A and A's Movie A Day

Watching movies until we run out.

Movie 184 – Monsters Inc.

Monsters Inc. – August 31st, 2010

I’m going to lay this out at the start: I don’t think I have a heck of a lot to say about this movie. Sure, it was cute. It’s a Pixar movie. I think I’ve made my feelings about Pixar rather clear. They make cute movies that tug at heartstrings. It is their bread and butter and they do it incomparably well. Go back and take a look at my Finding Nemo review if you want to know what I have to say about Pixar. They’re great, okay? The thing is, where some of their other movies, such as the Toy Story trilogy and Finding Nemo and certainly Up are all very clearly sending Important Messages About Things Like Growing Up, this one? Not so much. It’s just fun.

Not that that’s a bad thing. It’s funny. I won’t dispute for a moment that watching big scary monsters freak out about a toddler is funny. It is. And I’ve met kids like Boo. I work with kids like Boo. That disappearing trick she does where she’s through the door before you know it? Yeah, that’s a half-hourly occurrence at my workplace, if not more frequent. Don’t for one second think that’s an exaggeration, people. Kids can teleport. I’m sure of it. So yeah, it’s funny. The whole movie is based on the gimmick of monsters both needing to scare kids for their power source (screams being somewhat potent, apparently) but being terrified of them themselves. That’s for laughs. Oh, I’m sure one could try and build parallels between the “scream shortage” in this movie and fuel supplies here in the real world, but let’s face it, beyond it being a joke for adults to laugh at? There’s not much there to connect. It’s all on the surface. It’s for shits and giggles.

The movie is really one long gag. From the start, when we meet Mike and Sully – Monsters Inc.’s top scare team, pulling in more scream-power than anyone else at the company – we’re meant to get the joke. Every monster they pass on the street on the way to work, every comment they make, everything that builds the whole alternate world of monsters, is a joke based on the world we live in. And as soon as a little girl, Boo, makes it into that world? It’s a joke. Even the tension of Sully’s competition, Randall, and his plan to use Boo to end the scream shortage? Well, it’s not that tense. Or it wasn’t for me. Of course Sully and Mike will save the day, right? Right. The chase scene through all the bedroom doors in the factory? Fantastic Escher-esque stuff. But not terribly tense. It’s fun! It’s a joke! For every five seconds of tension there are ten of laughs. The ending is, literally, built out of jokes. Jokes within jokes.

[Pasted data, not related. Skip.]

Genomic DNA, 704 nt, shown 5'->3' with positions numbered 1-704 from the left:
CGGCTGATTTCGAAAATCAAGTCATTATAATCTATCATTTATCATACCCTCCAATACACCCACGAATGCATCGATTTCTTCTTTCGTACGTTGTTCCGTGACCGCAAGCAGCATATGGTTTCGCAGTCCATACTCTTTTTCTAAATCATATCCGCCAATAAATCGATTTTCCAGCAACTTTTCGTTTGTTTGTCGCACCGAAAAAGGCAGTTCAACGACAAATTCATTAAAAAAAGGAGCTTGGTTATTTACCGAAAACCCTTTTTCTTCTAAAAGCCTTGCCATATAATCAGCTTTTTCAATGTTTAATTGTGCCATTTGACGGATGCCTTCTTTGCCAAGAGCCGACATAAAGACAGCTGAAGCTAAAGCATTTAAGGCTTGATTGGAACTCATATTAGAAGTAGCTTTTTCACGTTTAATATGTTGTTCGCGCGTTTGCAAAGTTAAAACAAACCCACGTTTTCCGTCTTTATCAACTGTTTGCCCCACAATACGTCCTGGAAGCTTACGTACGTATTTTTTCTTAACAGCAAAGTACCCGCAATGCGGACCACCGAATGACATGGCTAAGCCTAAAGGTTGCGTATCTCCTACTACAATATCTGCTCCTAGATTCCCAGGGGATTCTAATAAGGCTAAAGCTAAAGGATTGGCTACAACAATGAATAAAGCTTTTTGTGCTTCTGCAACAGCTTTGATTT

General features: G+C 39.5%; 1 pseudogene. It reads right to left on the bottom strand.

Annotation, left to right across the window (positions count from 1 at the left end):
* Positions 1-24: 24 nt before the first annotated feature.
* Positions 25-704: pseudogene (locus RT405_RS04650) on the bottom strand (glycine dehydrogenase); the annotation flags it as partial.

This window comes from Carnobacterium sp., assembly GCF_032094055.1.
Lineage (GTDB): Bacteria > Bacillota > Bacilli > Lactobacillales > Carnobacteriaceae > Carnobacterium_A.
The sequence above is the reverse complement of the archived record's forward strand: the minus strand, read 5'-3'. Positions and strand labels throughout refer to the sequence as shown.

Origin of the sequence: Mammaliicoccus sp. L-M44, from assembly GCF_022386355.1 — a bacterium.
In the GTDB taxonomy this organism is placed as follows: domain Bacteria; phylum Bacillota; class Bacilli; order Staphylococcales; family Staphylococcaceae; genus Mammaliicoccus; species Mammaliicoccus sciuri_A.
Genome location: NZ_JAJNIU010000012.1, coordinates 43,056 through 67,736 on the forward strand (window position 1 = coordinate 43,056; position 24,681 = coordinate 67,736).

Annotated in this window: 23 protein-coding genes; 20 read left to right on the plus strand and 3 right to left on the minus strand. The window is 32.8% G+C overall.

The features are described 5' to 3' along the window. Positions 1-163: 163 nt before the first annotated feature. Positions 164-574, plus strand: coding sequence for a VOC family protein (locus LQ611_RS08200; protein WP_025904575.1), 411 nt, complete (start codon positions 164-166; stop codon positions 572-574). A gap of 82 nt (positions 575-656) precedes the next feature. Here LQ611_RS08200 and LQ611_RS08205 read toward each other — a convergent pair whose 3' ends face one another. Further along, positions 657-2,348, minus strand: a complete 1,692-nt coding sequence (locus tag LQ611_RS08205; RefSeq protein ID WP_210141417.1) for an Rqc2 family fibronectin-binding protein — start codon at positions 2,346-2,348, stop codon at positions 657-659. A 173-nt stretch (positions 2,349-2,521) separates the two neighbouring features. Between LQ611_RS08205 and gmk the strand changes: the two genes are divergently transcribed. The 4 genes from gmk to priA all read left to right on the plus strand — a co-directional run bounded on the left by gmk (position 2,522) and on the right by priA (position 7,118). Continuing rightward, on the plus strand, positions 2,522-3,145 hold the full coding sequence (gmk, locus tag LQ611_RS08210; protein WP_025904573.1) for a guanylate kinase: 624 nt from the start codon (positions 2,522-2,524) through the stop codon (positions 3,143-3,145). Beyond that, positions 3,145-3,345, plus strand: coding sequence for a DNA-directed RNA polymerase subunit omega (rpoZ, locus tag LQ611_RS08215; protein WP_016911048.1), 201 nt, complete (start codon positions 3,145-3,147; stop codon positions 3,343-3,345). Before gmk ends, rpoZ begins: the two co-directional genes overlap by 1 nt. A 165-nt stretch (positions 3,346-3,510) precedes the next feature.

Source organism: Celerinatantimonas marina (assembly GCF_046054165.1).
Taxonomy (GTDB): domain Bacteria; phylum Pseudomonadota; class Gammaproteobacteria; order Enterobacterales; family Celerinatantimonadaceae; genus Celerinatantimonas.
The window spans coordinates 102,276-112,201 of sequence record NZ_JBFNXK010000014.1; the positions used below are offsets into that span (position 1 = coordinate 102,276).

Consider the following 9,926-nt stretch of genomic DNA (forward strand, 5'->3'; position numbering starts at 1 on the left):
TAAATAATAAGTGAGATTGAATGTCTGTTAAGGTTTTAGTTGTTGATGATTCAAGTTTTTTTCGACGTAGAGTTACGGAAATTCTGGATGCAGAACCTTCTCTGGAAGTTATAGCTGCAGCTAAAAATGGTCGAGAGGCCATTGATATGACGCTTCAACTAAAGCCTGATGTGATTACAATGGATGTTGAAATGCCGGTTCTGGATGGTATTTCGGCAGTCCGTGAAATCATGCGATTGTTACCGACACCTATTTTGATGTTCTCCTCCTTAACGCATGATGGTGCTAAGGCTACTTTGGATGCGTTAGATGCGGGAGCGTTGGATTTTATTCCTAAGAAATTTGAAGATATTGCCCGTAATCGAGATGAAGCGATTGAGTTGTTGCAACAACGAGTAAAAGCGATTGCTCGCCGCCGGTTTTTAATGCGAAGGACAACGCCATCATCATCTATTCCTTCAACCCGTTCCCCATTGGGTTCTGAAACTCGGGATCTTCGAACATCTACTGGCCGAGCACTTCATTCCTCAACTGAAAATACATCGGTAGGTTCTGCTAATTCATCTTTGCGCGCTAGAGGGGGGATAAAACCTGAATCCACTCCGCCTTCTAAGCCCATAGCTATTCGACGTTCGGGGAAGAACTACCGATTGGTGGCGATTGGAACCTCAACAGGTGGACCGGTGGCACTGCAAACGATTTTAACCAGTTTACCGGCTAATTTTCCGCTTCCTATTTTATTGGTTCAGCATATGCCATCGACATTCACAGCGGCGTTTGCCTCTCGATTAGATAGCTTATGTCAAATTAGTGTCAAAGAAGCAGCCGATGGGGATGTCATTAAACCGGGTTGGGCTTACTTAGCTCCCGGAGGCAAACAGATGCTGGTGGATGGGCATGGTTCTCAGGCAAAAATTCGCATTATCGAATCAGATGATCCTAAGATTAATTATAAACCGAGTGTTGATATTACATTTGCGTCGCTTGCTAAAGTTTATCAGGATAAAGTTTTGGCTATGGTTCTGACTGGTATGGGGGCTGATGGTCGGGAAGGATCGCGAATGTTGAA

Like I said, it isn’t a bad thing that the movie is in it for the laughs. It succeeds admirably at what it set out to do, which is, I believe, to give both adults and kids something to enjoy. I’m sure most adults who either have kids or have ever been left in charge of one can recognize pretty much everything Boo does, and the monster-in-the-closet thing is pretty pervasive. And for the kids there are funny looking monsters who are scared of humans. There are great voices like John Goodman as Sully, Billy Crystal as Mike, Steve Buscemi as Randall, and Frank Oz as Fungus, to name just a few. The monsters are expressive, the world is well built, the jokes are funny and what’s not to like, right? Right!

Really, when you come down to it, there doesn’t need to be any more tension than there already is. Sure, it’s tempered by laughs and all, but that works for the overall mood of the movie. If it was too scary, it would sort of defeat the point, you know? Really, I’ve got nothing negative to say about it. I’ve just not got anything super deep to say about it either.


August 31, 2010 Posted by | daily reviews | , , | Leave a comment

Monsters, Inc.

August 31, 2010

Monsters, Inc.

When this movie came out I was concerned about Pixar. I had been disappointed by Bug’s Life, and I thought that Pixar was descending into a lesser level of Disney-style film making. For all I knew at the time Toy Story was a fluke, and from here on out the films of Pixar would be technically fun to look at but wouldn’t have any of the emotional clout or creative spark that made Toy Story so much fun. This movie, therefore, surprised and delighted me and reassured me that Pixar really was something special.